Stella

2008 [FRENCH]

Action / Drama

6
Rotten Tomatoes Audience - Upright 74%
IMDb Rating 7.2 10 1454

Synopsis


Uploaded By: FREEMAN
April 09, 2021 at 06:26 AM

Cast

Karole Rocher as Roselyne, la mère de Stella
720p.WEB 1080p.WEB
944.77 MB
1280*700
fre 2.0
NR
24 fps
1 hr 42 min
P/S 0 / 7
1.9 GB
1904*1040
fre 5.1
NR
24 fps
1 hr 42 min
P/S 0 / 3

Movie Reviews

Reviewed by Chris Knipp 9 / 10

Director's autobiographical portrait of her 11th year really sings

It's 1977 and Stella Vlaminck begins her first year in a prestigious Parisian secondary school. Home for her is a boisterous working class café on the edge of Paris. This is a chance. Can she make it? That's the premise of this buoyant, touching autobiographical film by Sylvie Verheyde, which has to be one of the best movies made from the point of view of a pre-teen girl. It's on a par with Julie Gavras's very fine young girl's political biography, Blame It on Fidel, and depicts its family with the same unwavering eye.

To understand why this is such a terrific movie, begin with Lóra Barbara, the young actress who plays Stella, who's superb. Sometimes she's plain. Sometimes she's lovely. Sometimes she seems tiny. Sometimes she's big. Always, she's present. And she narrates (a device that's seamless and delicate, guiding us often but never intruding).

The essence of the story is that though Stella happens to find her one friend in Gladys (Melisa Rodrigues), a more middle-class girl from an intellectual Argentinian Jewish family, and Gladys is the best student in her class, Stella finds out she doesn't know a lot of things she needs to know. She knows about pinball and cards and pop music and TV and football and how a bar is run. European history and Greek mythology, Balzac and Cocteau are a mystery to her. And at first she doesn't care, and she comes home with all F's. Her father (played charismatically by cool singer-songwriter Benjamin Biolay) is sexy, and well-liked and her mom (Karole Rocher) runs the café and is good looking. They're "stars" in the neighborhood. But she's angry and sad and is two-timing him with one of the regulars, and dad drinks too much and is weak. Her older brother Loïc (Johan Libereau) tries to help, but can't. Very kind to Stella is another local, Bubu (Jeannick Gravelines), but his motives turn out to be ugly indeed.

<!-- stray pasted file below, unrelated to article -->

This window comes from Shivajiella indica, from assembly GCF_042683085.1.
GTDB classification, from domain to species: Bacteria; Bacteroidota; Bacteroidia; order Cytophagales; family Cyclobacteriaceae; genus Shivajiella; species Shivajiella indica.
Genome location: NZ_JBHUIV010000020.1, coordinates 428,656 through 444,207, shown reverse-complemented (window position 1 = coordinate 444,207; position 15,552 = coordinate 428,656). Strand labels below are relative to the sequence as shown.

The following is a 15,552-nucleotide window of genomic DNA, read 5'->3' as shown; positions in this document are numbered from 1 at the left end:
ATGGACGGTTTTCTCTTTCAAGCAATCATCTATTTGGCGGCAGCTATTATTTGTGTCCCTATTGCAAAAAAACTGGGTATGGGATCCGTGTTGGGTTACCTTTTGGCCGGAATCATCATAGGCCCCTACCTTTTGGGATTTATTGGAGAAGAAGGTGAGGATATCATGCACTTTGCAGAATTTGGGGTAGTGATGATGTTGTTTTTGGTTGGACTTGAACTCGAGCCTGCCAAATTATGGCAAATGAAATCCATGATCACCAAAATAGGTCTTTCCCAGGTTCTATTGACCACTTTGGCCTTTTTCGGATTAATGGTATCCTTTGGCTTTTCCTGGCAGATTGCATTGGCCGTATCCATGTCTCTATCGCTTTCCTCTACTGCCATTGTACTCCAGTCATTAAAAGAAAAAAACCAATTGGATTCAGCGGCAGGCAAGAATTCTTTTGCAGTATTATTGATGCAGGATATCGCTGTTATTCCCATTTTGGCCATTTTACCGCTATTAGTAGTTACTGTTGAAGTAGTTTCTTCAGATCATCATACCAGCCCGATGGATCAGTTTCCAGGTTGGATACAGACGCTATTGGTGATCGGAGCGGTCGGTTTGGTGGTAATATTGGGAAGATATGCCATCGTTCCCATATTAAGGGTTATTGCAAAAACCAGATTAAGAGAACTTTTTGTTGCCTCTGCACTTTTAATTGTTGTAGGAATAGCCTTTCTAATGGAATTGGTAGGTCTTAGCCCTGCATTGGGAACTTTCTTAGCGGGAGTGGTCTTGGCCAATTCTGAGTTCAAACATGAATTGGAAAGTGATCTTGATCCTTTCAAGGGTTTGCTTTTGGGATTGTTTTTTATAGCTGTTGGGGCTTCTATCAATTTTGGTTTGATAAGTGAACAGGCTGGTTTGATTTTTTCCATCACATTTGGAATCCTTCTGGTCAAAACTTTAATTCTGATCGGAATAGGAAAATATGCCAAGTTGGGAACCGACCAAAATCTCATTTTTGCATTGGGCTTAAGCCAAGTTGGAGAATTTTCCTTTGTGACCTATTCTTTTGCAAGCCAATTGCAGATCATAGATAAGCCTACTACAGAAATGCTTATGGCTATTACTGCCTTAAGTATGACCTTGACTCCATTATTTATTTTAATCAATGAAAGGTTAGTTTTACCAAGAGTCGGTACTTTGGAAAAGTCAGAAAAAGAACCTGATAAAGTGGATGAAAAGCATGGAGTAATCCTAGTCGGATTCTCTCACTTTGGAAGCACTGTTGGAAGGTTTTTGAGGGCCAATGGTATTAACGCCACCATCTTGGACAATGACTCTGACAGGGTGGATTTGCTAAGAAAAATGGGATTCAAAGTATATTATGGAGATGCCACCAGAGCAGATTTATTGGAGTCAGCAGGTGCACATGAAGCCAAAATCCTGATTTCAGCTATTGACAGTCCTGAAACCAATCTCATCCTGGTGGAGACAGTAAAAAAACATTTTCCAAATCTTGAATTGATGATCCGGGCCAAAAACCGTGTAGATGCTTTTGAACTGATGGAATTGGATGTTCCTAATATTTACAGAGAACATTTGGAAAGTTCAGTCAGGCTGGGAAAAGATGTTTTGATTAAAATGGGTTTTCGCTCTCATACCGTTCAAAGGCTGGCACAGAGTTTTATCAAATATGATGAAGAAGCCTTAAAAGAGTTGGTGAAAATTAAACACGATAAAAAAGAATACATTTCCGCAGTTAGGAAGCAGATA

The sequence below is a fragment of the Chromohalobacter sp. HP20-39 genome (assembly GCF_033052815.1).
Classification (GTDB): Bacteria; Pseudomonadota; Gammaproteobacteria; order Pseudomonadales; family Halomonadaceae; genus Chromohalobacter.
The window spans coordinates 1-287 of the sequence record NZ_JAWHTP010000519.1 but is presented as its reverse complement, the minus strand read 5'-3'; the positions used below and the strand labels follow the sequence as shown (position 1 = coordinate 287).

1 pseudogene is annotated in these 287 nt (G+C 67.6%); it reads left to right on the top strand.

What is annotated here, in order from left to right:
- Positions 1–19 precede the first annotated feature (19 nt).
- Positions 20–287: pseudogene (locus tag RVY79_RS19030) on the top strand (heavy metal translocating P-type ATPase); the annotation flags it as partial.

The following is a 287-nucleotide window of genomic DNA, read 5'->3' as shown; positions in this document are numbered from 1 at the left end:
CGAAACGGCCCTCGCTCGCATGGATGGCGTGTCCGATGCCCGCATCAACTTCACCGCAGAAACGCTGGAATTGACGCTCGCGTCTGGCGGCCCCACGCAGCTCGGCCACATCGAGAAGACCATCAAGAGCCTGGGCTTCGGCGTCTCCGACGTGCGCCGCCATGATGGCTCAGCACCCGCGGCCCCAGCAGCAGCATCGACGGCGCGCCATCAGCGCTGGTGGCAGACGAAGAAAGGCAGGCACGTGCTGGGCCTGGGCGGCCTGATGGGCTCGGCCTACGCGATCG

Under Gladys' influence, Stella begins to read. Marguerite Duras and Balzac become her friends. But they don't yet help her in French class, where the teacher finds her spelling utterly pathetic.

Life at the café is entertaining to come home to. And there's Alain-Bernard (Guillaume Depardieu, sadly, dead four months ago at 37), the kind, charismatic regular Stella's got a crush on. She plays cards, and is good. She plays the pinball machine with Alain-Bernard too. There's always something going on. It's fun, but it's chaotic, and it distracts Stella from studying, or keeps her from going early to bed. There is TV to watch (Gladys' family don't have one; they're "against" it). Sometimes the working-class patrons seem more childish than the bourgeois kids at the school, whose teachers are imperious and demanding gatekeepers of French high culture. This is a contrast to the present-day 'banlieue' school depicted so accurately in Cantet's recent prizewinner, The Class. No teacher is going to bend to Stella. Some of the teachers are abusive and throw tantrums--or throw a kid's stuff out the window.

In the summer Stella's parents dump her off somewhere in the country with her grandmother, her father's mother, who steals from the till when she visits them in Paris. At school, Stella's a hick, a nothing, not too smart and not too cool. In the country, she's "rich," because from Paris. But here too she's a misfit because her only friend is a girl with a retarded brother and a nasty scary alcoholic dad, Genvieve (Laetitia Guerard), who herself is shunned by most of the other kids in the northern French village.

Verheyde shows a masterly ability to film all these milieus and make them seem like it's just happening and the camera's a fly on the wall. The cinematography by Nicolas Gaurin is light as a feather. This filmmaker creates a turbulent world, yet knows how to stop and let her story breathe. There were many moments that reminded me why I love French cinema.